Roberta Nedry

"I know you believe you understand what you think I said but I'm not sure you realize that what you heard is not what I meant." Confused yet? Your guests probably are. Are your employees communicating what they want to say or what they want to hear? Are they really paying attention to guest needs and do they know how? Are they truly listening and then responding directly to expectations? For that matter, are they setting up expectations up properly? Take a close look at how communication can conquer or concave on a guest. Actions may speak louder than words but the words can play a big role in guest service outcomes. Read on...

Roberta Nedry

Concierge... the word appears almost everywhere these days as the ultimate symbol of personal service. No longer only the domain of the hotel lobby, the word "concierge" is appearing across all industries as an individual, whole departments and even virtual functions. When "googling" in the word "concierge" for an internet search, almost four and a half million choices appear. This is more than double the two million results of the same search done last year. The profession is hot and the demand is extraordinary. Consumers and guests are driving these increasing numbers with a frenzied desire for more personal service. At the same time, organizations are scrambling to convince a skeptical public that the personal touch still exists. They plug in the word "concierge" with hopes that the public will symbolically appreciate the effort yet many simply use the word or hire an individual without the essence and skills of the professional concierge. The ability to truly deliver exceptional service does not automatically appear by simply adding the word concierge. Organizations that hire properly trained, professional concierges will see significant impact to the bottom line and guest/customer satisfactions levels will soar. Read on...

Roberta Nedry

Survivor! The Bachelor and Bachelorette! The Millionaire! The Apprentice and good 'ol Average Joe! Who is for real these days and why has the issue of reality become so captivating for today's consumers? Why is "being real" or in some cases "not being real" so fascinating? How do real scenarios and events in today's world impact hospitality seeking guests? What reality do they want and are your employees prepared to give it to them? The service landscape has changed in the past few years and hospitality leaders must recognize why anticipating and defining expectations may be more important than ever. People, customers, guests want the real thing. Especially after events like September 11, they want to feel more secure, more safe and more reassured that their interests and concerns matter. They don't want to feel like their needs play second fiddle to corporate policies, complex chains of command or misinformed employees. They want a real connection. Read on...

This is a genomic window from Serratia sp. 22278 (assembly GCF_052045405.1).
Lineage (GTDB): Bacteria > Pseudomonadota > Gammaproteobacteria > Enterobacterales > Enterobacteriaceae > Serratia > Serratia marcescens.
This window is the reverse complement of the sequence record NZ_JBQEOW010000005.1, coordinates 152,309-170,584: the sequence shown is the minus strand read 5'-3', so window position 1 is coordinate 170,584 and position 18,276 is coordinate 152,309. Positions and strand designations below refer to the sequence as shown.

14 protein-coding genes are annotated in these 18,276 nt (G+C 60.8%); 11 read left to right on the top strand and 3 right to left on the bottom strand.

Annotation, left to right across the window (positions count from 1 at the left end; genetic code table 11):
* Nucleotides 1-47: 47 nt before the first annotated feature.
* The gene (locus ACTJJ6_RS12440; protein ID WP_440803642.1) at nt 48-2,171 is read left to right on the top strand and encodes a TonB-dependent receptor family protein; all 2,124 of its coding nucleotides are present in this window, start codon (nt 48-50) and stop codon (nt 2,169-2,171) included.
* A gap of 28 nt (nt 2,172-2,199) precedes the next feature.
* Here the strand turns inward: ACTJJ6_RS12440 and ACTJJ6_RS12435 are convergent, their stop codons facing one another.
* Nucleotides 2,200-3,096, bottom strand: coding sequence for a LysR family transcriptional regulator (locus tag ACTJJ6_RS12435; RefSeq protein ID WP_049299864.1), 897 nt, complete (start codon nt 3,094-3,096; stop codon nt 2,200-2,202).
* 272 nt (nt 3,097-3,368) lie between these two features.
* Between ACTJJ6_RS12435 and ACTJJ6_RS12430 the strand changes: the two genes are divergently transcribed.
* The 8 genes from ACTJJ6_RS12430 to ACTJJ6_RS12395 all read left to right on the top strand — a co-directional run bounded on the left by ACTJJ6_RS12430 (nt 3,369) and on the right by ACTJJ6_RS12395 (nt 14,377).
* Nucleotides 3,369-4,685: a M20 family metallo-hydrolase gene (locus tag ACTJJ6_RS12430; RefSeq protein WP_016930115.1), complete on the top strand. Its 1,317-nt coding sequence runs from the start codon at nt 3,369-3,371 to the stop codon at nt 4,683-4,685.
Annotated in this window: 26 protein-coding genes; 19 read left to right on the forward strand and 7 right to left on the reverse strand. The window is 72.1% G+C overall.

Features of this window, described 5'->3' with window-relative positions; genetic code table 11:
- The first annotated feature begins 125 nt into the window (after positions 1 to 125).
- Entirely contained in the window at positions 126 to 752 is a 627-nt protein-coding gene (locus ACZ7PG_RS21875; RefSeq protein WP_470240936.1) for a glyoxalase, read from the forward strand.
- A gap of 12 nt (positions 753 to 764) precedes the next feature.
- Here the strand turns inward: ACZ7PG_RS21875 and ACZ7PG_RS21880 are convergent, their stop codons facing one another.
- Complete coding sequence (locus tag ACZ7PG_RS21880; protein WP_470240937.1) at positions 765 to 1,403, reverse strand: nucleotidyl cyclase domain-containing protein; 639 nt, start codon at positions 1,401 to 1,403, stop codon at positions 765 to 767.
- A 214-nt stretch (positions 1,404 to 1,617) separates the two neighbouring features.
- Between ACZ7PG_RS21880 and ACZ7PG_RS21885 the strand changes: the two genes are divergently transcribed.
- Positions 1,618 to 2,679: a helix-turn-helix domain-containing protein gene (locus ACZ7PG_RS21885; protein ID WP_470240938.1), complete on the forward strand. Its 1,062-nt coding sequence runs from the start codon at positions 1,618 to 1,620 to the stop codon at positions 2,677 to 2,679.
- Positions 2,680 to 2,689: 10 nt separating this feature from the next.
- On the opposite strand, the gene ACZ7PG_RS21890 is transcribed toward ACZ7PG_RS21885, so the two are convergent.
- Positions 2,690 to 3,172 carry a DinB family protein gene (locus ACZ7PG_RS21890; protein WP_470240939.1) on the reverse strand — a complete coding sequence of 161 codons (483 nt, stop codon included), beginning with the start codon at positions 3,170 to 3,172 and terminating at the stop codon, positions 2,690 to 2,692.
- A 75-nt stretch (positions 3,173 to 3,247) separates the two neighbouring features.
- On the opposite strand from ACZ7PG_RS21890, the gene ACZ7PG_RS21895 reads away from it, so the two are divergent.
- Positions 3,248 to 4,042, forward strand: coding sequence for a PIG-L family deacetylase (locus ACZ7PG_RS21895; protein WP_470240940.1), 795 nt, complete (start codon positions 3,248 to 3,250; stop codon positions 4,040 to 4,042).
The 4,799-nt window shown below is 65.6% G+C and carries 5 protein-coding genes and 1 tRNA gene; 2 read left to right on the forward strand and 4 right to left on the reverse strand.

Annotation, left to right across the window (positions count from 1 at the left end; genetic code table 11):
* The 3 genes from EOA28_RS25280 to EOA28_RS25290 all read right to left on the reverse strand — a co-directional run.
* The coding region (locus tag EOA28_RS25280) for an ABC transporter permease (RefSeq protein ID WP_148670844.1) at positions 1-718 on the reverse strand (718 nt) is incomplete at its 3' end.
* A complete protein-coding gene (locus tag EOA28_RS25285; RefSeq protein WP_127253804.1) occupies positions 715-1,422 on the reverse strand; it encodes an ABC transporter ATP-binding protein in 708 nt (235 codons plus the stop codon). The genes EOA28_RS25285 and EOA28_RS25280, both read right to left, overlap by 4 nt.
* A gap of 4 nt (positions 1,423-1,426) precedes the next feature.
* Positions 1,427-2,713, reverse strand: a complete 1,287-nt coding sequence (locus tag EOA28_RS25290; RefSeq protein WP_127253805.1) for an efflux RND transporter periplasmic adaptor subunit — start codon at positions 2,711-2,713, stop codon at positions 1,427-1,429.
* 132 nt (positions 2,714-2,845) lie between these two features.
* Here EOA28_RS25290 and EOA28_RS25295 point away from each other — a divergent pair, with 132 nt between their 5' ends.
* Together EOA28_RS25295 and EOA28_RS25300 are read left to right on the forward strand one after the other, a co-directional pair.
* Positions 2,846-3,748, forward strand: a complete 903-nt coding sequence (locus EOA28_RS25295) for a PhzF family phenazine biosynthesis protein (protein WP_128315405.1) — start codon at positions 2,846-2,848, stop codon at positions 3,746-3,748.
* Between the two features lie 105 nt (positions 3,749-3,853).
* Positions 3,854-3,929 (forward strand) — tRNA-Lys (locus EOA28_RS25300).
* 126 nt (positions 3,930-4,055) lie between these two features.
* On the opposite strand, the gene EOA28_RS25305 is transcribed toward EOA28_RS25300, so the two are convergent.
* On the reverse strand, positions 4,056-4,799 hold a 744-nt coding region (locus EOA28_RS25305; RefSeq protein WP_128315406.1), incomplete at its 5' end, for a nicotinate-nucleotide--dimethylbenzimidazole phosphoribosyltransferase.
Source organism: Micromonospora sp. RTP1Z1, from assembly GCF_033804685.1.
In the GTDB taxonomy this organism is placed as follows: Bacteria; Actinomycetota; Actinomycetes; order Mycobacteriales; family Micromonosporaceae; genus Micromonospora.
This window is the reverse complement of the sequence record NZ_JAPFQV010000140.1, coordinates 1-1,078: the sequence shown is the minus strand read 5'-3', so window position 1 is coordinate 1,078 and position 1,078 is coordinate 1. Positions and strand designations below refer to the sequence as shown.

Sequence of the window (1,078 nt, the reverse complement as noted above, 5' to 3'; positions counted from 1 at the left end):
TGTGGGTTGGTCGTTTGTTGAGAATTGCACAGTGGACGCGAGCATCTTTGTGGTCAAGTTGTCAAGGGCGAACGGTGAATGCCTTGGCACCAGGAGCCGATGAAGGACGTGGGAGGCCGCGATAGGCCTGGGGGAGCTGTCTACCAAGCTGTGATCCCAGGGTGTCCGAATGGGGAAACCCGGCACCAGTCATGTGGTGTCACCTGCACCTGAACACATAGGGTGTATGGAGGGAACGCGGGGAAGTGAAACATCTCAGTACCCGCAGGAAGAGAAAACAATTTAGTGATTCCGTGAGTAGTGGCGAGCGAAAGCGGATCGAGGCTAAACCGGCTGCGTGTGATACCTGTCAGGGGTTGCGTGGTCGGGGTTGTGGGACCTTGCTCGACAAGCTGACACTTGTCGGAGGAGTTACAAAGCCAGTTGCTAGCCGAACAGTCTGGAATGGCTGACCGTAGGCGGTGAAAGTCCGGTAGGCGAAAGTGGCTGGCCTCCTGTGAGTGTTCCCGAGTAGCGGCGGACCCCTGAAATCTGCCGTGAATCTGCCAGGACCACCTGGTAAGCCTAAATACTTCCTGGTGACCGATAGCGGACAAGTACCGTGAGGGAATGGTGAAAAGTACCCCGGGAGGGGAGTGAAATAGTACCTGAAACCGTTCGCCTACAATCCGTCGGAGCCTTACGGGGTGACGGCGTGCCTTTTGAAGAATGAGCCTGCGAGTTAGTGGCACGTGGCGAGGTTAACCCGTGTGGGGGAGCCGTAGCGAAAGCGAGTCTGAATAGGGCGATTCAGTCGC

Roberta Nedry

Your former employees are a powerful market target. They all ready know the message and product. They "bought in" to what the organization was all about when they joined. They do not need lots of advertising messages and persuasive literature to familiarize them with the product or environment. They are "ripe" for the marketing mix and they should be top picks for special promotions and communications. Your employees could and should be one of your most valuable conduits for new business. So...how do you refine service levels to this powerful group? Read on...

Roberta Nedry